<
>

Throw open those curtains - but not quite yet

play
Vince shines amid the rain (1:50)

Just two County Championship matches saw any play on day one, but there was plenty happening off the field too (1:50)

"Nothing happens. Nobody comes, nobody goes. It's awful."

Samuel Beckett, the Nobel Prize winning avant-garde playwright who penned these abstruse lines in Waiting For Godot was a first-class cricketer. The fear for many fans of the County game is that, in a typically avant-garde turn of current events, it has become essential reading for administrators at the ECB.

196 days since the end of the 2017 County Championship, every single one of those days counted down on various Twitter and Facebook accounts, devotees of the oldest and best first-class domestic competition in the world emerged from their hibernal cocoons. Many in modestly-priced hotels and guest houses in Leeds. They like their county cricket here, in case you hadn't heard.

"Throw those curtains wide" sing Elbow. We did. As wide as they could possibly go. "One day like this a year'd see me right." Well, not so much. Unless it was just one and no more. Peering through the sepulchral gloom of a Headingley morning from an eighth floor window, it was just about possible to discern the floodlights, enveloped in a demented mist.

Breath didn't so much emerge from your mouth in visibly condensing waves, as envelope your soul in sadness and refuse to release its malignant grip.

This time last year, give or take a week, the Championship season got off to a vivid, gleaming start in glorious sunshine. Chelmsford was as hot as Chennai, The Kennington Oval no less a paradise than Kensington, but clouds hang over county cricket this season, and its Gods were intent on coating its worshippers with a fine film of physical symbolism.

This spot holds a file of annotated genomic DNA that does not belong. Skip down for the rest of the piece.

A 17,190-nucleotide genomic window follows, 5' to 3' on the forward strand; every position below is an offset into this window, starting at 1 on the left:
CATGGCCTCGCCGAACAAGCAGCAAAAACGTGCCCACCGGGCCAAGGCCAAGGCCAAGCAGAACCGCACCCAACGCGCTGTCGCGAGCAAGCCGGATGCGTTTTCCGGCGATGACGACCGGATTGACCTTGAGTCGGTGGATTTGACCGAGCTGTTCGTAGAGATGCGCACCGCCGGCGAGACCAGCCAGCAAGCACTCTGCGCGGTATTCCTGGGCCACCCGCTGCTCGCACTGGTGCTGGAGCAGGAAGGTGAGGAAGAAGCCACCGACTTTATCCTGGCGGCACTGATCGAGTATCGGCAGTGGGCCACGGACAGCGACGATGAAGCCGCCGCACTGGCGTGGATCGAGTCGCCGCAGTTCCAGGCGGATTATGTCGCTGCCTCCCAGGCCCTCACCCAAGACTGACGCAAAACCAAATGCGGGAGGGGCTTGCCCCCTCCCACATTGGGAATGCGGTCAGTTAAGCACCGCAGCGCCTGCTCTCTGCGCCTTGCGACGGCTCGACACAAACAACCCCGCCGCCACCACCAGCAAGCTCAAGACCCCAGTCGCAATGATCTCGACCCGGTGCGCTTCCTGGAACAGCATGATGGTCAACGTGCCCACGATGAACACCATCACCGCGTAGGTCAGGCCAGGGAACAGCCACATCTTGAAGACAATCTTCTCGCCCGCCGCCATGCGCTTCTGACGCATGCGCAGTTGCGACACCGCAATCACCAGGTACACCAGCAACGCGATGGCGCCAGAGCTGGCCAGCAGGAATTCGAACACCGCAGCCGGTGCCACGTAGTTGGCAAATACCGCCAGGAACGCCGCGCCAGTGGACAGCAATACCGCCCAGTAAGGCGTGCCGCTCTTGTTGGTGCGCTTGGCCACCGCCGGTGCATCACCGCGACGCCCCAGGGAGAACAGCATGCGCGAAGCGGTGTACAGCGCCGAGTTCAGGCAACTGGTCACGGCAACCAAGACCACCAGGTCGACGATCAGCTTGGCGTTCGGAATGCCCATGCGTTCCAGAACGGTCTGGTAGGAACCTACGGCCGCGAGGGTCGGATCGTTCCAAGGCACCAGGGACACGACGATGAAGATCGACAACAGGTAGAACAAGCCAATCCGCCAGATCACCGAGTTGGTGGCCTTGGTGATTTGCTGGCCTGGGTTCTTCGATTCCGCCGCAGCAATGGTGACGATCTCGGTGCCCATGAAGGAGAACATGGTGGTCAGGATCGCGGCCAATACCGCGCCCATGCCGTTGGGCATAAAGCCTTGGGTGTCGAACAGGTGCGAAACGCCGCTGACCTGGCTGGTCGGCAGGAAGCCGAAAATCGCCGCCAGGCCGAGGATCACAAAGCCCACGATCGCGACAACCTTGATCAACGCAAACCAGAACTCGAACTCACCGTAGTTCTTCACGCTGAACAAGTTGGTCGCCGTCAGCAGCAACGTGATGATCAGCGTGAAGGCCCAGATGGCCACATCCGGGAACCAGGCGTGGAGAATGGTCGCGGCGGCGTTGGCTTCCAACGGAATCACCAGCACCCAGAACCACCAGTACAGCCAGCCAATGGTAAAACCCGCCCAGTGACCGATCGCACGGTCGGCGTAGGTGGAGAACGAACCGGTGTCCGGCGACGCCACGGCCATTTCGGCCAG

Just as we devotees may not know quite what we're worried about, so did the mist and mizzle hang in the air. No thunderbolts from above laying waste and spreading devastation. No ululating harpies skimming across a blood red sky. Just this unnerving and irrational fear that what we've all been waiting for for six months may be endlessly postponed.

But county cricket, whilst vulnerable to the actual laws of Physics as well as, less acceptably, the bogus laws of suited speculators and cod economists, is a resilient beast. The Media Centre was bustling with friendships renewed ("did you winter well?") and memories of loved ones lost. The rightly revered Yorkshire BBC commentator Dave Callaghan, who died suddenly in the close season, was in everyone's thoughts, from the gatemen to the Chairman; but before you knew it, laughter at his joyful memory was shaking us out of the doldrums.

The spectators, who had come in good numbers despite the absolute impossibility of play, were also shaking off their morning gloom. The grunted curses and existential wailings ("what's the bloody chances of this weather? It were fine two weeks ago") were being replaced by gallows humour and the ritual sharing of packed lunches.

Before long talk actually turned to the game. Somehow, and in a testament to the enduring genius of the Championship, Yorkshire, who were until very recently talking up their chances of a hat-trick of titles are now being quietly tipped to struggle. Essex, who only two years ago were trying to work out how to get out of a second division they seemed eternally tethered to, are now the all- conquering unbeaten champions of 2017 and most people's much louder tip to win again.

To add to Yorkshire's woes, they lost Steve Patterson to a broken finger on the eve of the match as well as Plunkett and Willey to the IPL. Josh Shaw looks set to start for Yorkshire, a man about whom no one in either the crowd or the press box seems to know much.

With a bit of luck, maybe a steady breeze and a little of the forecasted sunshine, we will find out more about young master Shaw tomorrow. And so will begin the cycle of renewal. Of thrills at the unknown. At stories yet to be told. And you know what? Lots will happen.

Many people will come via computers and tablets and radios. Many, albeit fewer, will go in person and gabble excitedly, and share their sandwiches and their wine decanted into mineral water bottles and argue about the relative merits of competing middle-order batsmen. And it will be wonderful.

We just have to wait a little while longer.